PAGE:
In a way, this is an overarching theme of the film. In the prologue of the film, when Alice is six years old, she wakes from her recurring “nightmare,” and her father, an adventurous international trader contemplating trade with faraway countries, comforts her. She tells him about strange creatures and a talking cat, which Alice believes is impossible. Her father says to her, “The only way to achieve the impossible is to believe the impossible.” Later, when she returns to Underland, almost everyone she meets thinks she’s “the wrong Alice.”  Though they doubt her, she insists it’s her dream, and she is Alice, though not the Alice they’re looking for. Even wise Absolem, the blue, monocle-wearing , hookah-smoking caterpillar, tells her she’s “not hardly Alice,” though knows she’s the right Alice, but he also knows she has to discover that fact for herself. For all intents and purposes, Absolem is Alice’s conscience.

If You Can Wait and Not Be Tired By Waiting…

It should be pointed out here that, although the film includes events that reflect all of Kipling’s ideals, they don’t necessarily arrive in the same order as the poem. So now, we find ourselves much later in the film, when the White Rabbit tells Alice the location of the Vorpal sword in the Red Queen’s castle. Alice knows the sword has special powers—in essence, she’s looking for her heart—but the sword is locked in a trunk inside the lair of the Bandersnatch, cast aside when his lost eye rendered him ineffective. She finds the Dormouse, also in the castle looking for the Mad Hatter, who gave himself up earlier in the film to protect Alice from capture.

The Dormouse has kept the Bandersnatch eye with her; Alice retrieves it, enters the lair of the creature and, like a bowling ball, rolls his eye toward him from a distance. ”Here’s your eye,” she says. He takes the eye, pops it back in and, instead of attacking, shows he’s grateful by calmly allowing Alice to stay. She uncovers a trunk which, no doubt, contains the Vorpal sword, but it’s locked. It’s late, she’s tired, so Alice, content to wait until morning to solve her problem, lays her head in her arms on the trunk and falls asleep. Alice, now of enormous size (having eaten some Upelkuchen) but still much smaller than the Bandersnatch, awakens to him licking the wound he caused on her arm, clearly in an effort to repay her for returning his eye. When he backs away, she sees the key to the trunk hanging on the chain around his neck. He allows her to take it, she opens the trunk and finds the Vorpal sword. Her patience paid off. Just as Absolem is her conscience, the Vorpal sword is Alice’s heart.

Or Being Lied About, Don’t Deal in Lies…

Alice remains the “wrong Alice” to most of the characters almost until the end of the film. Only the Mad Hatter and Absolem, of course, believe she is the right Alice. Though Alice knows whom she is, she never insists she’s the right Alice verbally, but her actions as she gains courage and resolve during her adventure, prove her to be “right” in the end.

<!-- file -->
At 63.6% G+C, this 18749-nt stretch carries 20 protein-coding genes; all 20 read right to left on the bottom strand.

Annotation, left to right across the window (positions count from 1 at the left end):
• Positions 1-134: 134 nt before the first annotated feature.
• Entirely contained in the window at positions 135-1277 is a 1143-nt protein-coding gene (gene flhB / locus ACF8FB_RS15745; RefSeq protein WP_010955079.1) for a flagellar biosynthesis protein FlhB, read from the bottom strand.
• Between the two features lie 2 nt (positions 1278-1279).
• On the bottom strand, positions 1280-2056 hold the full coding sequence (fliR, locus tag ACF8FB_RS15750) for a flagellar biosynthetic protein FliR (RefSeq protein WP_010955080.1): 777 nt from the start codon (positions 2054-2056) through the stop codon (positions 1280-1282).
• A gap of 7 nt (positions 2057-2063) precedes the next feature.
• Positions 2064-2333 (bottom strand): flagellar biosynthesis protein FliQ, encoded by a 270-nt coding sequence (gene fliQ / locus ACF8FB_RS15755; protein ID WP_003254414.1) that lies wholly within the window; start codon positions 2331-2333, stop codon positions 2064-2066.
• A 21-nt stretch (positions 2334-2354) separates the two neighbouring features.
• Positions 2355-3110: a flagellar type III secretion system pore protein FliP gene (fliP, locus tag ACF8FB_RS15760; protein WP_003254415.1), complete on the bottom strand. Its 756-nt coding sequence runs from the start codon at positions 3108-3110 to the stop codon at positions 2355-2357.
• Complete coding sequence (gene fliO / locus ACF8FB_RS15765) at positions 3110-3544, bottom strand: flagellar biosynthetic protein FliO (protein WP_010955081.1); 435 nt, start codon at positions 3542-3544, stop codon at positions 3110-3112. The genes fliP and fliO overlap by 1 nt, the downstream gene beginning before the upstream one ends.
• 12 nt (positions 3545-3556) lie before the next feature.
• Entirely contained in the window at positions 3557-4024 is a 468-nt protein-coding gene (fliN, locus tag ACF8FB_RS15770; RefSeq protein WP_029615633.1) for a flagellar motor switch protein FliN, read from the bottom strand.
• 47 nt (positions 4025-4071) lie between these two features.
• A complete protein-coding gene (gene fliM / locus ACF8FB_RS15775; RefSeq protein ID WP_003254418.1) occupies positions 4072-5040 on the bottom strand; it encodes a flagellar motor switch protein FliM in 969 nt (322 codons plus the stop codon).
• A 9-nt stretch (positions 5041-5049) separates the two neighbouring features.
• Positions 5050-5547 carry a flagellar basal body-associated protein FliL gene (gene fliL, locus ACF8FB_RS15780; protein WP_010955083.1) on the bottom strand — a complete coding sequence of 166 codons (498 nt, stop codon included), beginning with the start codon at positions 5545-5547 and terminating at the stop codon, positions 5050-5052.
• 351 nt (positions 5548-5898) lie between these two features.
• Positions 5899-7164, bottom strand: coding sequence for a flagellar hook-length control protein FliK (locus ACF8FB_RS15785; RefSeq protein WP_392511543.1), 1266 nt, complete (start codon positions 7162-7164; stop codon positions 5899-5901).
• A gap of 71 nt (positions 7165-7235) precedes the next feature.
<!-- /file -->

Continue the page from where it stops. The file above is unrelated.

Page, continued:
Or Being Hated, Don’t Give Way to Hating, and Yet Don’t Look Too Good Nor Talk Too Wise…

Just after a very tiny Alice has made her way to Salazen Grum (the Red Queen’s fortress) to rescue the Hatter, she navigates the head-filled moat, finds a small crack at the bottom of the massive castle wall, and goes through to find herself behind some shrubs in the courtyard, where the Red Queen is playing a game of croquet. Iracebeth strikes a terrified curled-up hedgehog with an apologetic flamingo (remember, this is Wonderland), sending the hedgehog flying beyond the bushes where Alice is hiding. Iracebeth sends her servant, the White Rabbit, to fetch the “ball.”

A bit of exposition here: Virtually all of the Red Queen’s servants and courtiers are her captives, and because they’re miserable in her service, would much prefer to reside in Mamoreal, where the White Queen (Iracebeth’s younger sister) holds court. Because she’s the elder, the “regrettably large head” of Iracebeth wears the crown as the ruler of Underland. Alice doesn’t know it yet, but she’s destined to return the crown to Mirana, the kindhearted White Queen.

When the White Rabbit goes behind the bushes to retrieve the hedgehog, he discovers tiny Alice. “Well, if it isn’t the wrong Alice,” he remarks. She tells him she’s there to rescue the Hatter, but they both know, as the size of a mouse, she won’t have much success. He gives her a square of Upelkuchen, and she grows to an enormous size. The queen walks toward the bushes to find a giant, and barely dressed, Alice. Iracebeth asks the White Rabbit (actual name: Nivens McTwisp) who she is. Flustered, he says, “Um,” the queen says, “Um?” and Alice cleverly chimes in with “From Umbridge.”  Because Alice’s head is far larger than hers, Iracebeth has clothes made for her and welcomes Alice into her court.

Alice knows the Red Queen and her loyal knight, Ilosivic Stayne, are looking for her; she is hated and feared by them because they know Alice has returned to Underland to slay the Jabberwocky, but they, too, expect a child. Still, Alice, knowing she’s hated, stays calm in their presence, treating them with respect, and not allowing their red-hot hate to keep her from rescuing the Hatter.